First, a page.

After it was all over we realized that their lack of food caused by the inability to forage, the mite treatments, and our inability to realize that we needed to feed the bees during the time of stress, all contributed to the problems that we were having. The problem ended in a honey crop failure for us. Lots of rain did not produce lots of usable nectar for our little bee friends. Hopefully the goldenrod flow will be good this fall. We will try to get some this year, despite the fact that we have not had good luck chasing this elusive honey before.
Winter in Illinois is becoming more and more unpredictable. After experiencing losing all of our bees due to the harsh winter in years past, we are taking more preventative steps now.
Treating for mites is becoming more and more important. Even though we are using small cell foundation, our bees still seem to harbor a higher than average number of mites. Guidance on the number of mites that is acceptable on a test sample seems to always be in flux depending on the literature read or the person giving the advice. But one trend is for certain, the acceptable number seems to be going down.
Our fall treatment showed mite drop and the bees seemed to be ok after the treatment. On a few of our colonies we think that either the mite treatment was too strong or the mites damaged the hives too much before we treated because a few were lost before the slow was flying. Luckily the rest seem to be in good shape right now.
We purchased a roll of winter wrap that can be cut into any size depending on the equipment that we are using. This is handy as it will allow us to “wrap up” a stack of ten frame equipment, or a single nucleus colony, or a group of nucleus colonies. We will simply cut what we need. It is also great that the manufacturer claims the product to be reusable for many years.
The outer layer is a thick black plastic that absorbs heat and acts as a wind break. The inner layers are foam insulation that will keep the heat in. When it gets cold and windy, this is what our hives need!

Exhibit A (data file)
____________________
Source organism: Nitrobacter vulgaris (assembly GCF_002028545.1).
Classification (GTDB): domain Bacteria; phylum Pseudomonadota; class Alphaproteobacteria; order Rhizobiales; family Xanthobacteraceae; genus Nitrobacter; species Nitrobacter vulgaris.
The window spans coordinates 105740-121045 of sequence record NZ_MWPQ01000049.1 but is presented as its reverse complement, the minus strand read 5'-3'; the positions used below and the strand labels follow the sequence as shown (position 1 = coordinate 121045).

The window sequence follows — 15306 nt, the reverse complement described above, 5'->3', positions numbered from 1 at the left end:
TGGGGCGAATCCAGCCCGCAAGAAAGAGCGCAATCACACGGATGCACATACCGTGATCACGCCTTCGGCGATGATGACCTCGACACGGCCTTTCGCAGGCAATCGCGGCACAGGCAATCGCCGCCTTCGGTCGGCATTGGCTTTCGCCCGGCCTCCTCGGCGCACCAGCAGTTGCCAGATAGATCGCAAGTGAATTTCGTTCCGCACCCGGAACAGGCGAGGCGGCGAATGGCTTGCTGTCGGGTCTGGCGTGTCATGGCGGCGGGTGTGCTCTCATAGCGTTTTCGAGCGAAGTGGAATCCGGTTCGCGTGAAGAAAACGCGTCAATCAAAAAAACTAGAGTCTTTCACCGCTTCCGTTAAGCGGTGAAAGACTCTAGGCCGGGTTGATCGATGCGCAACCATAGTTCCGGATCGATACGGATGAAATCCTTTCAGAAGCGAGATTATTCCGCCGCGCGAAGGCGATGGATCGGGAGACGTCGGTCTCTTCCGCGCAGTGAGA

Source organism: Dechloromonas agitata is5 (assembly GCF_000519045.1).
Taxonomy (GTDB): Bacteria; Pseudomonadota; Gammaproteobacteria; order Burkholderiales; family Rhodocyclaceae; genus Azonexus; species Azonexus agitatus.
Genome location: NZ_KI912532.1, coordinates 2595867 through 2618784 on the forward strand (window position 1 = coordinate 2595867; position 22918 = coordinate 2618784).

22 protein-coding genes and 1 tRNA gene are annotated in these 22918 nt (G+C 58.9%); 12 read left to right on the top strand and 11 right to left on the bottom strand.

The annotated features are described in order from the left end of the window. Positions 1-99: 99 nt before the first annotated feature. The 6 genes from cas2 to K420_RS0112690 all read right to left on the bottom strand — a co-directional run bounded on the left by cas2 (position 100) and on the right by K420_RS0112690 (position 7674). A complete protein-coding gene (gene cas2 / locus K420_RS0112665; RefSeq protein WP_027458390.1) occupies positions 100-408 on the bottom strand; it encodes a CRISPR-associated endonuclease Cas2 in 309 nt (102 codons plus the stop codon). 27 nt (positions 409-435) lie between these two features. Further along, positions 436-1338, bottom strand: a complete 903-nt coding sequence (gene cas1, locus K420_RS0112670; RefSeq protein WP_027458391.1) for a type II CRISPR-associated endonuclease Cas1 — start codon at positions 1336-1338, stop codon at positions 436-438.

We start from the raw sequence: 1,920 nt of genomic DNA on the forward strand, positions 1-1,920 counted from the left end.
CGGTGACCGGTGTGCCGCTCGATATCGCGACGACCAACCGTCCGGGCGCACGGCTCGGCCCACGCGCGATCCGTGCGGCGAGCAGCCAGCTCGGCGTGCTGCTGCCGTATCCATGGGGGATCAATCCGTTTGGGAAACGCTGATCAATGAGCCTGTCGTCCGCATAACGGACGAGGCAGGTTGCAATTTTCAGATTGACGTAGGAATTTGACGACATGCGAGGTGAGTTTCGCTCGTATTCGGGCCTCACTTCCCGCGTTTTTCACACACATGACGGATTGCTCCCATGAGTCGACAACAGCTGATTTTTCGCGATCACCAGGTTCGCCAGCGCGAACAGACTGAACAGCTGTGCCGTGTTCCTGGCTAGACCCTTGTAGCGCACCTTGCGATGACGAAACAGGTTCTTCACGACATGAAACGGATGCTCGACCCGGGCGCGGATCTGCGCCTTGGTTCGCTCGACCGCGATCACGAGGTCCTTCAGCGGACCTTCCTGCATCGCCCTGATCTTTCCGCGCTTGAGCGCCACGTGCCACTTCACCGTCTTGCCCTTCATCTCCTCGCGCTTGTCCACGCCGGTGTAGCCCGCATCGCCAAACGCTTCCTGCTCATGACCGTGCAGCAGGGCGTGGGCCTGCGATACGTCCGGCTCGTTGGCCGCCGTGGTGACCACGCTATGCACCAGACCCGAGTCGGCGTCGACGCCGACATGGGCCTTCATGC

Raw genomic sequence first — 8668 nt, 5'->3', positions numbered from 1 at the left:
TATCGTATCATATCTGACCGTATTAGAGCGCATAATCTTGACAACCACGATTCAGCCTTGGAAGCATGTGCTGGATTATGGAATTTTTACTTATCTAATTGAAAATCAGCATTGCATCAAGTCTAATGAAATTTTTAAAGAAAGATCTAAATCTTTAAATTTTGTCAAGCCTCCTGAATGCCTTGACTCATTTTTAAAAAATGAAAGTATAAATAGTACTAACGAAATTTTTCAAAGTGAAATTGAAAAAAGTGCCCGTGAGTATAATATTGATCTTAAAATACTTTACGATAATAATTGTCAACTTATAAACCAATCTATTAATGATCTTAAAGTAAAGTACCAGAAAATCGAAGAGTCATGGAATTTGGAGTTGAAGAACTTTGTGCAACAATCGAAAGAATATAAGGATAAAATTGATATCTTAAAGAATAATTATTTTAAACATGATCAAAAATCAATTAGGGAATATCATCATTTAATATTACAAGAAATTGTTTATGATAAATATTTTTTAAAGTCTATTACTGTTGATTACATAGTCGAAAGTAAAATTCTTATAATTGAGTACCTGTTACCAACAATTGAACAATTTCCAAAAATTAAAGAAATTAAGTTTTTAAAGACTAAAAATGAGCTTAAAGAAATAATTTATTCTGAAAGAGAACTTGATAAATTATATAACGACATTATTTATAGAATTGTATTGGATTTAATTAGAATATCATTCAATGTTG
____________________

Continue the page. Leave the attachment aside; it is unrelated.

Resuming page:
We are also placing a notched candy board with an upper entrance on the hive. This will allow humidity, which rises with warm air, to escape out of the hive. Some of the humidity will be absorbed by the candy board and this will make the sugar tasty and readily available for the bees to eat. Our winter wrap covers the sides and up over the top of the candy board. Hopefully this will keep the girls warm and well fed in the winter!
The candy board recipe that we use is the classic one from the Hive and the Honeybee. It is as follows:
15 pounds of white granulated sugar
3 pounds (or one quart) of light corn syrup
1 quart of water
1/2 teaspoon of cream of tartar
We combine all the ingredients into a large pot and stir it with a paint stir on the end of a drill. Once completely combined, heat until it reaches at least 242 F stirring occasionally so it does not burn on the bottom. The heat source should be a strong one. Most kitchen stoves will not produce enough heat to make candy boards in a timely manner. We usually heat until 244 – 246 F but not over 248 F. Let it cool until it is below 200 and then stir it up again and pour it into the candy board container.
We place our candy boards on the hives and wrap them just before Thanksgiving. Some beekeepers in our area do it just after Thanksgiving or in mid-December. Since bees need to eat and it can get cold and snow in December, we do it early!
About mid winter, we place pollen patties to help with buildup. The bees need to stay strong and start rearing new bees for the new year. Then the cycle will continue. I wonder how many mites there are? I wonder how healthy the bees will be? I wonder how much honey the bees will produce?
Varroa mites are becoming more bothersome. This year we treated in the spring and in the fall after we took our honey off.
Sticky boars have been our monitoring tool of choice. When we used a sticky board to test we had results from 10 to 50+ mites dropped in a twenty four hour period. This method of sampling is nice, neat and easy. But I do see difficulties with it. It only measure the number of mites being dropped. It does not measure those on the bees or, better yet, living in the cells. It is the ones in the cells we need to worry about! It does not seem like this sampling method takes into account any hygienic behavior either. If the bees groom off mites as they come into the hive then a lot will drop, and I would assume that I have a ton of mites in the hive. Instead, in this case, it would indicate the bees doing the hygienic job that we desire. Maybe a better monitoring method is available.
We have treated in the spring and the fall with Formic Acid strips. They actually look and feel more like a patty, but they are referred to as strips. The product is called MAQS by NOD Apiary. This will be the second year we have used this product.
MAQS may prove to be quite valuable because they claim it is not very hard on the bees and that it can kill mites in the capped brood cells as well as on the bees. The strips smell harsh and the bees quickly move away from it when you get it near them, so I do not know how well it will work, especially in high concentrations in the long run. Monitoring and planning hive ventilation and maximum daily temperatures during the treatment period are key when using this product. So treating all the time with it may be difficult, even though treatment is allowed with the honey supers on.
Our spring treatment showed some mite drop, but the fall drop was enormous. Hopefully it will save some of our colonies from dying from the parasitic mite.